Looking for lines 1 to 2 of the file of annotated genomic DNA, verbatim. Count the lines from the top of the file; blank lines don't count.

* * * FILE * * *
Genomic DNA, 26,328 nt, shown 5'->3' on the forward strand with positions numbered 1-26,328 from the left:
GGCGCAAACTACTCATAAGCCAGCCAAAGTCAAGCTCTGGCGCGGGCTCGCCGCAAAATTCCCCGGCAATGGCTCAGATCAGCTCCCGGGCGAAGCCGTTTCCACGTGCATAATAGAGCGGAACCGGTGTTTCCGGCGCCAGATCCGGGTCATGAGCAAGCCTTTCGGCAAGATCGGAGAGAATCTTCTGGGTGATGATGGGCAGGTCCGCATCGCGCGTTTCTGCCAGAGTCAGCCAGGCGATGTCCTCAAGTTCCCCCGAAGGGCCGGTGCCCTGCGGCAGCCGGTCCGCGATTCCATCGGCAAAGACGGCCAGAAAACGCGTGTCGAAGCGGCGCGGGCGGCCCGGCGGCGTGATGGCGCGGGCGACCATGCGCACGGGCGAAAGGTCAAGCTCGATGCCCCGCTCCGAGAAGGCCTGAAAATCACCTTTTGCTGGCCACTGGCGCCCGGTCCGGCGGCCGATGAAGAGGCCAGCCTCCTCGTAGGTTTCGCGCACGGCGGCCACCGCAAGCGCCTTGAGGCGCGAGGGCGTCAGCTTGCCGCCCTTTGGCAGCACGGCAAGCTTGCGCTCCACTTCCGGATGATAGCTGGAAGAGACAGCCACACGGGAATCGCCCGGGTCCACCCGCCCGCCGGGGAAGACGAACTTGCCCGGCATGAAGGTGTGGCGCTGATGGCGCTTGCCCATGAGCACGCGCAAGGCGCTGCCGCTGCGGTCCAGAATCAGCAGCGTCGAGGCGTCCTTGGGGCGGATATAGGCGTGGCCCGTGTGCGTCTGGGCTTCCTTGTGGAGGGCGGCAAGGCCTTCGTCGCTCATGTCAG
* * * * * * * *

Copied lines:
Genomic DNA, 26,328 nt, shown 5'->3' on the forward strand with positions numbered 1-26,328 from the left:
GGCGCAAACTACTCATAAGCCAGCCAAAGTCAAGCTCTGGCGCGGGCTCGCCGCAAAATTCCCCGGCAATGGCTCAGATCAGCTCCCGGGCGAAGCCGTTTCCACGTGCATAATAGAGCGGAACCGGTGTTTCCGGCGCCAGATCCGGGTCATGAGCAAGCCTTTCGGCAAGATCGGAGAGAATCTTCTGGGTGATGATGGGCAGGTCCGCATCGCGCGTTTCTGCCAGAGTCAGCCAGGCGATGTCCTCAAGTTCCCCCGAAGGGCCGGTGCCCTGCGGCAGCCGGTCCGCGATTCCATCGGCAAAGACGGCCAGAAAACGCGTGTCGAAGCGGCGCGGGCGGCCCGGCGGCGTGATGGCGCGGGCGACCATGCGCACGGGCGAAAGGTCAAGCTCGATGCCCCGCTCCGAGAAGGCCTGAAAATCACCTTTTGCTGGCCACTGGCGCCCGGTCCGGCGGCCGATGAAGAGGCCAGCCTCCTCGTAGGTTTCGCGCACGGCGGCCACCGCAAGCGCCTTGAGGCGCGAGGGCGTCAGCTTGCCGCCCTTTGGCAGCACGGCAAGCTTGCGCTCCACTTCCGGATGATAGCTGGAAGAGACAGCCACACGGGAATCGCCCGGGTCCACCCGCCCGCCGGGGAAGACGAACTTGCCCGGCATGAAGGTGTGGCGCTGATGGCGCTTGCCCATGAGCACGCGCAAGGCGCTGCCGCTGCGGTCCAGAATCAGCAGCGTCGAGGCGTCCTTGGGGCGGATATAGGCGTGGCCCGTGTGCGTCTGGGCTTCCTTGTGGAGGGCGGCAAGGCCTTCGTCGCTCATGTCAG